Carpal Tunnel Release
About Carpal Tunnel Release
In most cases, carpal tunnel surgery is a minimally invasive procedure done on an outpatient basis under local anesthesia. During surgery, a small incision is made in the palm and a camera, called an endoscope, is inserted to enable the surgeon to view the inside of the hand. The roof of the carpal tunnel is then divided, which increases the size of the tunnel and decreases pressure on the nerve. Once the skin is closed, the ligament begins to heal and grow across the division. The new growth heals the ligament, and allows more space for the nerve and flexor tendons.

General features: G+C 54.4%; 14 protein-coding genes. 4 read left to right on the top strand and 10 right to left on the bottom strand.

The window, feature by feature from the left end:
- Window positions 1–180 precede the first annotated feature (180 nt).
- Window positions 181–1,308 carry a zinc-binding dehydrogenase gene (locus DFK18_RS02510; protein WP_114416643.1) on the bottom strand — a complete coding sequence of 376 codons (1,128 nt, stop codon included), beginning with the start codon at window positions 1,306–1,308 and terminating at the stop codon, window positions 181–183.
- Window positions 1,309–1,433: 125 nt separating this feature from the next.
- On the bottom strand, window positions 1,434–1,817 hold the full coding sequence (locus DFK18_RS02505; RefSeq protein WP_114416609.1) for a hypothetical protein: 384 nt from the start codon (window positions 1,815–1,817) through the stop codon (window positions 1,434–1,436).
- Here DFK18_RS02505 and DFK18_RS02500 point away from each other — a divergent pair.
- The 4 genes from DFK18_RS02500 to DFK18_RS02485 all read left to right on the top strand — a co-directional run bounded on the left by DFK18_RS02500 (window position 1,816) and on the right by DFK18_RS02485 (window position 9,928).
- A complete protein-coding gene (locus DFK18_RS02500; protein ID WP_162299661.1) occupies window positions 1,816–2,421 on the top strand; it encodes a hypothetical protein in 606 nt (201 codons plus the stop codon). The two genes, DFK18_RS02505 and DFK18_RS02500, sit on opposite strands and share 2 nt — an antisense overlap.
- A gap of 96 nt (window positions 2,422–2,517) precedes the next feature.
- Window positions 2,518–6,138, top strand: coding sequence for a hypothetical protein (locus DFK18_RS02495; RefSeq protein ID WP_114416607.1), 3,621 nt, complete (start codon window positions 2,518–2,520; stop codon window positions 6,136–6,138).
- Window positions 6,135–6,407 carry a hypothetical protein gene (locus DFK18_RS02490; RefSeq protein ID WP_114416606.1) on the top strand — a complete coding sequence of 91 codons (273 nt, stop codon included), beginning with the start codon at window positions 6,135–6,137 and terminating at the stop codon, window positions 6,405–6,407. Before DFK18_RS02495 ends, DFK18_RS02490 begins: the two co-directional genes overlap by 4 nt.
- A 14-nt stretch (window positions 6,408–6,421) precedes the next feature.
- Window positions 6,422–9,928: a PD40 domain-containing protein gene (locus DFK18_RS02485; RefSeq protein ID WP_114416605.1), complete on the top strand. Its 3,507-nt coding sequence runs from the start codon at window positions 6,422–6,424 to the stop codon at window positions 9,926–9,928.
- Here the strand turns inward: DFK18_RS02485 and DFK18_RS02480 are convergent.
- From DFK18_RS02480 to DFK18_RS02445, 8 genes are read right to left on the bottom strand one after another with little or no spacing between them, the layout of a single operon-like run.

Most patients’ symptoms improve after surgery, but recovery may be gradual. On average, grip and pinch strength return by about two months after surgery. Complete recovery may take up to a year.